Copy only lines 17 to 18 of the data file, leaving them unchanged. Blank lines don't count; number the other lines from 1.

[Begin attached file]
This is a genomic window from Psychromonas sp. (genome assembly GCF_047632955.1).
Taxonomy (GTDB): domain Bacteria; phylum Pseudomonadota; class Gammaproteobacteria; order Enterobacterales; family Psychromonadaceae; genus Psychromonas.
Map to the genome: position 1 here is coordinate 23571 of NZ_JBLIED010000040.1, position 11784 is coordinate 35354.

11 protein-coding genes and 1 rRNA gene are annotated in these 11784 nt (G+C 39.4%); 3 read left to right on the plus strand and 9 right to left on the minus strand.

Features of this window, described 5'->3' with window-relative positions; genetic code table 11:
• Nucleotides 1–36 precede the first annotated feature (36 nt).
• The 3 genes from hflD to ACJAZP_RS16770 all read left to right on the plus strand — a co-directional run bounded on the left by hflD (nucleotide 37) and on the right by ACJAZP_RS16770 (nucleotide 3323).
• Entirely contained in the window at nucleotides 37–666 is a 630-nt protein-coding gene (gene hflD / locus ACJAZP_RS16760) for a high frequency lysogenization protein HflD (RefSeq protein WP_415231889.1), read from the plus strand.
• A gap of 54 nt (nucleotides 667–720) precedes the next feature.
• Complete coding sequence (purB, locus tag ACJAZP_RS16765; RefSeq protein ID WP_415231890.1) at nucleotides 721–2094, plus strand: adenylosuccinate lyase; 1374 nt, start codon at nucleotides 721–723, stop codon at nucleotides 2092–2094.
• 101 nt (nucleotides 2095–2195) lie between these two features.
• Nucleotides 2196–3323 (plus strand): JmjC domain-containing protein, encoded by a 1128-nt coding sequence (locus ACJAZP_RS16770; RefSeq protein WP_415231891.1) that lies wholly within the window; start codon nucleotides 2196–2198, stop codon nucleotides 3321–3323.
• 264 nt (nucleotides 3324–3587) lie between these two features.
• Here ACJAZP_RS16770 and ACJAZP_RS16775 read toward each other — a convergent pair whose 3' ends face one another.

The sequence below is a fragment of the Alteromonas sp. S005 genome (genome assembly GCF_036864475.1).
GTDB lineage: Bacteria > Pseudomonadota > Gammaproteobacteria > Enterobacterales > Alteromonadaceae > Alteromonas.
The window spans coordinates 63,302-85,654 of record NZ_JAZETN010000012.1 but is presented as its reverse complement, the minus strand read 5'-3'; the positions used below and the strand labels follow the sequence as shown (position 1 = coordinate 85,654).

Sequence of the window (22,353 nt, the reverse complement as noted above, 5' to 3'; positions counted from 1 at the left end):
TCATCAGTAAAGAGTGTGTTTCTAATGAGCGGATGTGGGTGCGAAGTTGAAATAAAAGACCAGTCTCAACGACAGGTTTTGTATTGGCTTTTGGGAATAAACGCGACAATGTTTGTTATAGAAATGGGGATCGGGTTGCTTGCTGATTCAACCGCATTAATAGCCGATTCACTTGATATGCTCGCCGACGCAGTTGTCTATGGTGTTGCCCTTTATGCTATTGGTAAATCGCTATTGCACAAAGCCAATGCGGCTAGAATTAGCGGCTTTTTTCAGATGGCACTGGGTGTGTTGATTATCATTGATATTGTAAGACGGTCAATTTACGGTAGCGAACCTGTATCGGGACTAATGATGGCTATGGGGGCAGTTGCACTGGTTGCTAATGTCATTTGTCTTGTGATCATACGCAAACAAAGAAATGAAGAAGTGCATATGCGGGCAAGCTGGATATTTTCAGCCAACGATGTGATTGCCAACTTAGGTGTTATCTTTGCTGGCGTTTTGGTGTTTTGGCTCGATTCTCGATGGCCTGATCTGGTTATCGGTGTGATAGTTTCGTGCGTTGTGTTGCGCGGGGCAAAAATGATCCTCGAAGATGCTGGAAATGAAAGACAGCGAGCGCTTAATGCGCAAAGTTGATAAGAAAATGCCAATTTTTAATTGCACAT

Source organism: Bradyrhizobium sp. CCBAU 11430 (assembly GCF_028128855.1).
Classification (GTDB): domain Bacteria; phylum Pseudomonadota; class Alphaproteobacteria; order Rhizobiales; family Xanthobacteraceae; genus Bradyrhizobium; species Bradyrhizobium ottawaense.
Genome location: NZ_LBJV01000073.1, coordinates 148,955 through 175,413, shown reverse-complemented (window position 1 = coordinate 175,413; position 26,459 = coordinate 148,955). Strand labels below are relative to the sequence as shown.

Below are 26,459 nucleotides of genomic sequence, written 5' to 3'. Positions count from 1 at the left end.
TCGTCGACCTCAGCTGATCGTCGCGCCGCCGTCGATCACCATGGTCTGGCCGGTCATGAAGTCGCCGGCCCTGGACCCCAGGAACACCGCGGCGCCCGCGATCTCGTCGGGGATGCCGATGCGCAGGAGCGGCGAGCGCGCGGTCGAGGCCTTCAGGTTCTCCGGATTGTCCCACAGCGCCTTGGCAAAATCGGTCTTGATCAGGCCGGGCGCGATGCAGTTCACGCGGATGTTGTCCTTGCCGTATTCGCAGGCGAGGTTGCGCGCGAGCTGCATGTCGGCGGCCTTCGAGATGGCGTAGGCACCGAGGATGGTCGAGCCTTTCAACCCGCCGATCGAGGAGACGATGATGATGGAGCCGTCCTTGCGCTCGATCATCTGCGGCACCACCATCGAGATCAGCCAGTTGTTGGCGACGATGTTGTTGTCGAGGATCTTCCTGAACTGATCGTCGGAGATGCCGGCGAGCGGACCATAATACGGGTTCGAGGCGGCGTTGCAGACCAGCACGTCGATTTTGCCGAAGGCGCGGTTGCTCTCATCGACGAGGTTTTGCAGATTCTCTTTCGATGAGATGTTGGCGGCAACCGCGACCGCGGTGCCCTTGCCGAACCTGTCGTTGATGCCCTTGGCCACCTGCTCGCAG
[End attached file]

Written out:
The window spans coordinates 63,302-85,654 of record NZ_JAZETN010000012.1 but is presented as its reverse complement, the minus strand read 5'-3'; the positions used below and the strand labels follow the sequence as shown (position 1 = coordinate 85,654).

Sequence of the window (22,353 nt, the reverse complement as noted above, 5' to 3'; positions counted from 1 at the left end):